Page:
Cassandra Anti-Patterns

Ljubljana Cassandra Meetup, March 2014

Tomaz Muraus / @kamislo


  • Who am I?
  • My Experience with Cassandra
  • Cassandra anti-patterns
    • Delete heavy work-loads and queue like data sets
  • Questions?

Who am I?

  • Tomaz Muraus
  • Long time Pythonista
  • Apache Libcloud Committer & Project chair
  • Previously: Cloudkick, Rackspace
  • Currently: DivvyCloud
  • Likes: Distributed systems, big data, open standards and systems, startups
  • @kamislo

My Experience with Cassandra

  • ~4 years of hands-on experience with Cassandra
  • Mostly Thrift and CQL 2, some CQL 3 experience
  • Used versions from 0.6 to 2.0
  • Operational experience and deployment on physical hardware and on cloud servers
  • Multi region deployments
  • Contributor to Node.js and Python client
  • Cloudkick (time-series data), Rackspace Cloud Monitoring (primary data storage, time series data), Rackspace Service Registry (primary data storage), Email Analytics (time series data)

What is Cassandra?

  • Distributed NoSQL data store
  • Hybrid column oriented data model
  • Inspired by Amazon's Dynamo paper
  • Originally developed at Facebook to power inbox search feature (simple inverted index)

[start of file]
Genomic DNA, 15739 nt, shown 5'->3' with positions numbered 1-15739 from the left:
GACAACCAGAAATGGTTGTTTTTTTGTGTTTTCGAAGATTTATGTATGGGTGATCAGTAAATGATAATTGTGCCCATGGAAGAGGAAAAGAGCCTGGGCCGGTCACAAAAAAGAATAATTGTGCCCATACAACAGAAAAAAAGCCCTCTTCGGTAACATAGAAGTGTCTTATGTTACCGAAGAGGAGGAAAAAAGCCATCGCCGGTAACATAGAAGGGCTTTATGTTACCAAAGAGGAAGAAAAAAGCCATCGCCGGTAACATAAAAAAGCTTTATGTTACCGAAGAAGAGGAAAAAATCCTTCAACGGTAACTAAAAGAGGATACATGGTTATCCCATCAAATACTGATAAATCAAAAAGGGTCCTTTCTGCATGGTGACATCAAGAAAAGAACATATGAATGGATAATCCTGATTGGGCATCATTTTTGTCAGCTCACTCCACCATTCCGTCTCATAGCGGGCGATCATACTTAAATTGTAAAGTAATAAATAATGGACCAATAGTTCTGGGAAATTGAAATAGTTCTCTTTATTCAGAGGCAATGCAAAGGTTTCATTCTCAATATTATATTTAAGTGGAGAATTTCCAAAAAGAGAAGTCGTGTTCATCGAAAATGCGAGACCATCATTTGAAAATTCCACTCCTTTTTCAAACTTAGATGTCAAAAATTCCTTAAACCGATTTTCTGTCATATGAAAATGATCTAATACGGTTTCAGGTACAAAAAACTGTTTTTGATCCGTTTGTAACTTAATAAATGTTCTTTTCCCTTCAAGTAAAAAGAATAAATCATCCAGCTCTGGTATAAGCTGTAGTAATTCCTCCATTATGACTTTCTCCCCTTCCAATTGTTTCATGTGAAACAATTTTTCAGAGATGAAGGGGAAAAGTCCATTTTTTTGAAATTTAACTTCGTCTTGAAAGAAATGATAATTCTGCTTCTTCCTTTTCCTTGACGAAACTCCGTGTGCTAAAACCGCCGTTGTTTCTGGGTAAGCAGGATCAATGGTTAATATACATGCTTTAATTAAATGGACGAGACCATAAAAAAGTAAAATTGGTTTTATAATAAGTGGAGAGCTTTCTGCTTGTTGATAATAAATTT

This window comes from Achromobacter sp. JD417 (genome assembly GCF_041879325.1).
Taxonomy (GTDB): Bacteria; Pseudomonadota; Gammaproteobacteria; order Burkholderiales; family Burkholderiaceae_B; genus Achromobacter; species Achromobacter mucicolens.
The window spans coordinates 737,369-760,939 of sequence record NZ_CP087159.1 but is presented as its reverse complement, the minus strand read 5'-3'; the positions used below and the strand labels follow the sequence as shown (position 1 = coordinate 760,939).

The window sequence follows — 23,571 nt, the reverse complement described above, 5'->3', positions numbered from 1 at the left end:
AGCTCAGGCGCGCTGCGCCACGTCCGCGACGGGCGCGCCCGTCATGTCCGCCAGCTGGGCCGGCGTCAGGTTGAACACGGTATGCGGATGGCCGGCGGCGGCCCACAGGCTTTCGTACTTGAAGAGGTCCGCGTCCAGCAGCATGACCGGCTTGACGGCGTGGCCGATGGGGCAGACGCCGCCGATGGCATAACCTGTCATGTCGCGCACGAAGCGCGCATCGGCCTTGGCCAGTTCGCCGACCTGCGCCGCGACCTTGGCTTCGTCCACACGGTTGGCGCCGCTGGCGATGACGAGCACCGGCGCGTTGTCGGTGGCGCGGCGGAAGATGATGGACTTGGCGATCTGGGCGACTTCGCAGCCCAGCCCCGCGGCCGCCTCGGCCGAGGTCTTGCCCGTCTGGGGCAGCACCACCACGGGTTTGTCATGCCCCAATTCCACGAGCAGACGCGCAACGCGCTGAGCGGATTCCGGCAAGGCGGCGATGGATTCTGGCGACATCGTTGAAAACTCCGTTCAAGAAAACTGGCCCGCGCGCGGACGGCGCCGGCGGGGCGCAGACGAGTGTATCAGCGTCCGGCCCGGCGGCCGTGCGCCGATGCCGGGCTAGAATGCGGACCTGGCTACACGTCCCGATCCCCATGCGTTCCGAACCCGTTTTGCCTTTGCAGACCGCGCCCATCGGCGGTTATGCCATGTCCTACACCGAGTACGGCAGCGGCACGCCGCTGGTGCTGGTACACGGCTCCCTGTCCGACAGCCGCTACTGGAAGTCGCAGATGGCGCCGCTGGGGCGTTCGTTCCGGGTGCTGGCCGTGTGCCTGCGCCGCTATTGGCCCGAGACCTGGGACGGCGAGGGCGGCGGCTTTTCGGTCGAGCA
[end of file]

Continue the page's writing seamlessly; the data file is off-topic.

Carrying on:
• Facebook open sourced it / threw code on Google Code
  • Development picked over by guys at Rackspace
  • Later on joined Apache Incubator and became independent Apache project

Cassandra Features

  • Distributed - every node in the cluster is equal (no SPOF)
  • Tunable replication
  • Tunable consistency (eventual to strong consistency)
  • Horizontal scalability
  • Highly available and fault tolerant (depends on replication and consistency settings)
  • Easy to use with addition of Cassandra Query Language (CQL)
  • Easy to operate - single component / daemon (no need to configure, operate and run multiple different services)
  • Allows you to define schema

Other similar data stores

  • Hbase (until recently, name node in HDFS was a SPOF)
  • Riak (IIRC, you still need to pay for wan-to-wan replication)
  • MongoDB - no, but it might be OK as a backend for your CMS
  • Redis - again, it's apples vs oranges, even with recent work on Redis Cluster
  • There are a bunch of other very simple key-value stores which have similar distributed guarantees, but lack other features of Cassandra

Why use Cassandra instead of X?

  • Maybe you shouldn't
  • You should always use the simplest and the best tool to get the job done
  • Cassandra may not always be that tool and that's a good thing! (being everything to everyone is a recipe for a disaster)
  • You care about your data (looking at you MongoDB)
  • You have a lot* of data
  • You want your app to be HA
  • You will grow (horizontal scalability)

Cassandra Anti-Patterns

  • Those fall into different categories:
    • Deployment
    • Data model
    • Access patterns
  • Today we will focus on queue like datasets and delete heavy workloads

Quick dive into Service Registry

Service Registry is an API driven cloud service which allows you to keep track of your services and store configuration values in a centralized place and get notified when a value changes.

What is Service Registry?

  • Three main groups of functionality
  • Service Discovery